Heather Robertson

From Wikipedia, the free encyclopedia

Heather Margaret Robertson (March 19, 1942 – March 19, 2014) was a Canadian journalist, novelist and non-fiction writer. She published her first book, Reservations are for Indians, in 1970, and her latest book, Walking into Wilderness, in 2010. She was a founding member of the Writers' Union of Canada and the Professional Writers Association of Canada,[1] and launched the Robertson v Thomson Corp class action suit regarding freelancers' retention of electronic rights to their work.[2]

Early life[edit]

Heather Robertson was born in Winnipeg in 1942. After graduating from Kelvin High School, she completed an Honours BA in English at the University of Manitoba in 1962. Following this, she completed a master's degree at Columbia University [2]


Robertson began her journalism career at the Winnipeg Free Press then moved to the Winnipeg Tribune. In the late 1960s, she received a grant to study native people; this research provided much of the material for her first book, Reservations are for Indians, published in 1970.[3]

Robertson published four books in the 1970s, including Grass Roots, which profiles four modern prairie towns and the difficulties faced by farmers in Western Canada,[4] Salt of the Earth and A Terrible Beauty: The Art of Canada at War. In 1981 she chronicled the life of the Winnipeg bank robber Ken Leishman in The Flying Bandit.[3]

In the 1980s, Robertson turned to fiction based on real-life characters, and won the Books In Canada Best First Novel Award for Willie, A Romance, based on the life of former Prime Minister William Lyon Mackenzie King. Two more novels followed: Lily: A Rhapsody in Red and Igor: A Novel of Intrigue.[3]

Throughout her writing career, Robertson was a prolific freelancer for the CBC and national magazines such as Maclean's, Chatelaine, Saturday Night, Canadian Forum and Equinox.[3]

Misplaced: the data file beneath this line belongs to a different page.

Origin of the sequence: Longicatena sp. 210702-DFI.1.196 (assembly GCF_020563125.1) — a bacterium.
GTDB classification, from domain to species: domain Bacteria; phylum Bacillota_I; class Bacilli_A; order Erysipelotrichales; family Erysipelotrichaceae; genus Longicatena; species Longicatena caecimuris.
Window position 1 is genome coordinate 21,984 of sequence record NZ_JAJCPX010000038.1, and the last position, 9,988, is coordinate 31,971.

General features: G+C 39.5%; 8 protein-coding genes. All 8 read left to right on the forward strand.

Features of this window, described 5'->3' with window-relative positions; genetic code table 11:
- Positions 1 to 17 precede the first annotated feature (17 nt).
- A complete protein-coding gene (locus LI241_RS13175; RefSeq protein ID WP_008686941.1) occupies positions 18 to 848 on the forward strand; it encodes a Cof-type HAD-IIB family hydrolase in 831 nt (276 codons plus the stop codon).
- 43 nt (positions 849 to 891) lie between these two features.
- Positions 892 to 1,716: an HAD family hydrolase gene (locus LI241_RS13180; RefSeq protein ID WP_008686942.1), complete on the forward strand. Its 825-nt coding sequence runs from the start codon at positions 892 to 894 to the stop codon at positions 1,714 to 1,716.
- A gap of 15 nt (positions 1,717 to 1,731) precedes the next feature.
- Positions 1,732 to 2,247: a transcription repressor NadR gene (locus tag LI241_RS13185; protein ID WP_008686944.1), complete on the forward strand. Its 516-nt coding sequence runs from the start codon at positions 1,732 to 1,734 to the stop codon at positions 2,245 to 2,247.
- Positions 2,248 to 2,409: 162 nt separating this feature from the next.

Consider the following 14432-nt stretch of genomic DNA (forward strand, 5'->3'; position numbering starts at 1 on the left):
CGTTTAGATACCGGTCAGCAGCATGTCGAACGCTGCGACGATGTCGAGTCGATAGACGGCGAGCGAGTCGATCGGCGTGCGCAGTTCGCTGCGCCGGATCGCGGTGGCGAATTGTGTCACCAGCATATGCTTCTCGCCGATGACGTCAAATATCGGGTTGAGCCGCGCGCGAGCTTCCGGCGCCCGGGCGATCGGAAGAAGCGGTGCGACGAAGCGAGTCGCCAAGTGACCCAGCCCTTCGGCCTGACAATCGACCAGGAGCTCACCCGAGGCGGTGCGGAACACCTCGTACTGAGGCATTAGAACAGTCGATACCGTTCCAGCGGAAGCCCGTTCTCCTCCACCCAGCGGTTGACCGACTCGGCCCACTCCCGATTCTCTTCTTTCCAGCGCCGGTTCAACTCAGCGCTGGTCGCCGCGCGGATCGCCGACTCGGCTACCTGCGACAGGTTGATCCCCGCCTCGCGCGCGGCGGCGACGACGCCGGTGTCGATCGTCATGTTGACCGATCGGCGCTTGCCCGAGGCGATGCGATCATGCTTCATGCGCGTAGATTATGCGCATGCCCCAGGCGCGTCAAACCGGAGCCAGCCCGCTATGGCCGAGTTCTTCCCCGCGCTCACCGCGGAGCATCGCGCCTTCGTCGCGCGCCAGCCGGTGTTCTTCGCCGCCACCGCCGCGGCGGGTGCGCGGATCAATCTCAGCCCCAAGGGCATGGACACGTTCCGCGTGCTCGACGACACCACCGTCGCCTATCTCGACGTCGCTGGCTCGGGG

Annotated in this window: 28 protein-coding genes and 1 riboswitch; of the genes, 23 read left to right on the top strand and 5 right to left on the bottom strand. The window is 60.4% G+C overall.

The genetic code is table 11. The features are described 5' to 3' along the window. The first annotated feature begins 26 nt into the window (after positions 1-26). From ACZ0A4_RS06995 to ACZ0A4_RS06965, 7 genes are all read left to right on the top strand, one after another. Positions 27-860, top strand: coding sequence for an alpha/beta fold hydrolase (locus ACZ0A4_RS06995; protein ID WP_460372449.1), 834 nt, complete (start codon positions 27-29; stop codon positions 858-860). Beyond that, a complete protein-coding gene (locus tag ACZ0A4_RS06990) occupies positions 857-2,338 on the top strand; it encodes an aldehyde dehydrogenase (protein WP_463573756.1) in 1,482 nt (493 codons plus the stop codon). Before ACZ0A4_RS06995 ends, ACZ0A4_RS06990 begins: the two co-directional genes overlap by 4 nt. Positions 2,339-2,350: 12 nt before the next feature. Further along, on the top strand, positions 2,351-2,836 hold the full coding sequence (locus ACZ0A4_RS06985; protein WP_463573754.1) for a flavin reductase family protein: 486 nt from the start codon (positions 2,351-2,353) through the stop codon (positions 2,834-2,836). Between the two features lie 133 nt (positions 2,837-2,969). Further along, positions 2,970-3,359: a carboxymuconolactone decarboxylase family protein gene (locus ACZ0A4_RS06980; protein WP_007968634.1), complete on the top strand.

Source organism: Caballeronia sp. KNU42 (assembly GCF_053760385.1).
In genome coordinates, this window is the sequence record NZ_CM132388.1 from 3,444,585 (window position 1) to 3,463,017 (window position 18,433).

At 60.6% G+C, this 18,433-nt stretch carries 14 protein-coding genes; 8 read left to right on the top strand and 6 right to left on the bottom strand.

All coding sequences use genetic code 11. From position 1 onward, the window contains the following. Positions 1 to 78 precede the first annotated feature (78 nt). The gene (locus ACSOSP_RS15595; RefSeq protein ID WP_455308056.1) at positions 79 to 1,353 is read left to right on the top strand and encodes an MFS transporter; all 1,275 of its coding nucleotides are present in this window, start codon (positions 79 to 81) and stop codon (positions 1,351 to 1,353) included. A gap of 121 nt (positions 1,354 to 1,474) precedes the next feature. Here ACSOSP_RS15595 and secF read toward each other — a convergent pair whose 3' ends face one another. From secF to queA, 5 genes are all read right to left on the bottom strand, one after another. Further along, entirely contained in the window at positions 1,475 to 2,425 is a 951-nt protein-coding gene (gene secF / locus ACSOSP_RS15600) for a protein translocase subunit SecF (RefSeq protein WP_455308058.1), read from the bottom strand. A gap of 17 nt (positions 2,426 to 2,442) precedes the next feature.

Personal life[edit]

She lived in King City, Ontario, with her husband Andrew Marshall.[2] She died of cancer on March 19, 2014, her 72nd birthday.[5]

Awards and honours[edit]

  • 1983 Canadian Authors' Association Fiction Prize (for Willie: A Romance)
  • 1983 Books in Canada Best First Novel Prize (for Willie: A Romance)
  • 1995 National Business Book Award (for Driving Force)
  • 1998 Honorary Doctor of Laws, University of Manitoba
  • 2003 Lawrence Jackson Award for Achievement, Professional Writers Association of Canada
  • 2003 Ontario Historical Society, Best Regional History (for Magical, Mysterious Lake of the Woods)



  • Willie: A Romance (1983) Lorimer
  • Lily: A Rhapsody in Red (1986) Lorimer
  • Igor: A Novel of Intrigue (1989) Lorimer


  • Reservations are for Indians (1970) Lorimer
  • Grass Roots (1973) Lorimer
  • Salt of the Earth (1974) Lorimer
  • A Terrible Beauty: the Art of Canada at War (1977) Lorimer
  • The Flying Bandit (1981) Lorimer
  • A Gentleman Adventurer: The Arctic Diaries of Richard H. G. Bonnycastle (1984) Lester & Orpen Dennys
  • More than a Rose: Prime Ministers, Wives and other Women (1991) Seal Books
  • On the Hill: A People's Guide to Canada's Parliament (1992) McClelland & Stewart
  • Driving Force: The McLaughlin Family and the Age of the Car (1995) McClelland & Stewart
  • Writing from Life: A Guide for Writing True Stories (1998) McClelland & Stewart
  • Meeting Death: In Hospital, Hospice and at Home (2000) McClelland & Stewart
  • Magical, Mysterious Lake of the Woods (with Melinda McCracken) (2003) Heartland Associates
  • Measuring Mother Earth: How Joe the Kid became Tyrrell of the North (2007) McClelland & Stewart
  • Walking into Wilderness: The Toronto Carrying Place and Nine Mile Portage (2010) Heartland Associates


  1. ^ Heartland Associates web site Archived 2010-09-04 at the Wayback Machine
  2. ^ a b c Manitoba Author Publication Index Archived 2006-10-08 at the Wayback Machine
  3. ^ a b c d McClelland & Stewart Author Spotlight
  4. ^ Toronto Public Library
  5. ^ "Author, journalist Robertson's career spanned decades".

External links[edit]